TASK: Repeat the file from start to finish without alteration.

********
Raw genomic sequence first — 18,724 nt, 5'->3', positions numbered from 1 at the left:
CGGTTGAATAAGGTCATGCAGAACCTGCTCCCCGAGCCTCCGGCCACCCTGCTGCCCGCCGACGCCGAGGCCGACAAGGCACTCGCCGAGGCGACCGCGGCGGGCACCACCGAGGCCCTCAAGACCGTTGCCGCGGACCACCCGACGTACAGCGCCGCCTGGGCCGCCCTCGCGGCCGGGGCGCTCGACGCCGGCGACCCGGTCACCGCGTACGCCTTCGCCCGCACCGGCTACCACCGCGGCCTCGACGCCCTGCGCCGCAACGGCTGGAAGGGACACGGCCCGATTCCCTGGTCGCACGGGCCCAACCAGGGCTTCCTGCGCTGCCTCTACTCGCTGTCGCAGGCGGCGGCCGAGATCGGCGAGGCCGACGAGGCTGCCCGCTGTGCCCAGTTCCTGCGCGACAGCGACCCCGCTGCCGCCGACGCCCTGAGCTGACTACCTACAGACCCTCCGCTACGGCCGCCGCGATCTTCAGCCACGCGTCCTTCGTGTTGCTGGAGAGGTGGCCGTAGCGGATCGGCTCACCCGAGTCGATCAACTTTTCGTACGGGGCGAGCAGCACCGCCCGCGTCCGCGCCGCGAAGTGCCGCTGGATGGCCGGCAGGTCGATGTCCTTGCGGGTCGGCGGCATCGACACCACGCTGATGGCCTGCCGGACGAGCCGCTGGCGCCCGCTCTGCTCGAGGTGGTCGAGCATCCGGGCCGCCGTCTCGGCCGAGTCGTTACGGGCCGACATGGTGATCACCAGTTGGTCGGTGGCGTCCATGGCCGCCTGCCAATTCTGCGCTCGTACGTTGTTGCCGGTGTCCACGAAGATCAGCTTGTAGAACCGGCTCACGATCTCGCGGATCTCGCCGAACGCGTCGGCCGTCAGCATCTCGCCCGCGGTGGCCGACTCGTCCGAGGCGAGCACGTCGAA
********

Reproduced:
Raw genomic sequence first — 18,724 nt, 5'->3', positions numbered from 1 at the left:
CGGTTGAATAAGGTCATGCAGAACCTGCTCCCCGAGCCTCCGGCCACCCTGCTGCCCGCCGACGCCGAGGCCGACAAGGCACTCGCCGAGGCGACCGCGGCGGGCACCACCGAGGCCCTCAAGACCGTTGCCGCGGACCACCCGACGTACAGCGCCGCCTGGGCCGCCCTCGCGGCCGGGGCGCTCGACGCCGGCGACCCGGTCACCGCGTACGCCTTCGCCCGCACCGGCTACCACCGCGGCCTCGACGCCCTGCGCCGCAACGGCTGGAAGGGACACGGCCCGATTCCCTGGTCGCACGGGCCCAACCAGGGCTTCCTGCGCTGCCTCTACTCGCTGTCGCAGGCGGCGGCCGAGATCGGCGAGGCCGACGAGGCTGCCCGCTGTGCCCAGTTCCTGCGCGACAGCGACCCCGCTGCCGCCGACGCCCTGAGCTGACTACCTACAGACCCTCCGCTACGGCCGCCGCGATCTTCAGCCACGCGTCCTTCGTGTTGCTGGAGAGGTGGCCGTAGCGGATCGGCTCACCCGAGTCGATCAACTTTTCGTACGGGGCGAGCAGCACCGCCCGCGTCCGCGCCGCGAAGTGCCGCTGGATGGCCGGCAGGTCGATGTCCTTGCGGGTCGGCGGCATCGACACCACGCTGATGGCCTGCCGGACGAGCCGCTGGCGCCCGCTCTGCTCGAGGTGGTCGAGCATCCGGGCCGCCGTCTCGGCCGAGTCGTTACGGGCCGACATGGTGATCACCAGTTGGTCGGTGGCGTCCATGGCCGCCTGCCAATTCTGCGCTCGTACGTTGTTGCCGGTGTCCACGAAGATCAGCTTGTAGAACCGGCTCACGATCTCGCGGATCTCGCCGAACGCGTCGGCCGTCAGCATCTCGCCCGCGGTGGCCGACTCGTCCGAGGCGAGCACGTCGAA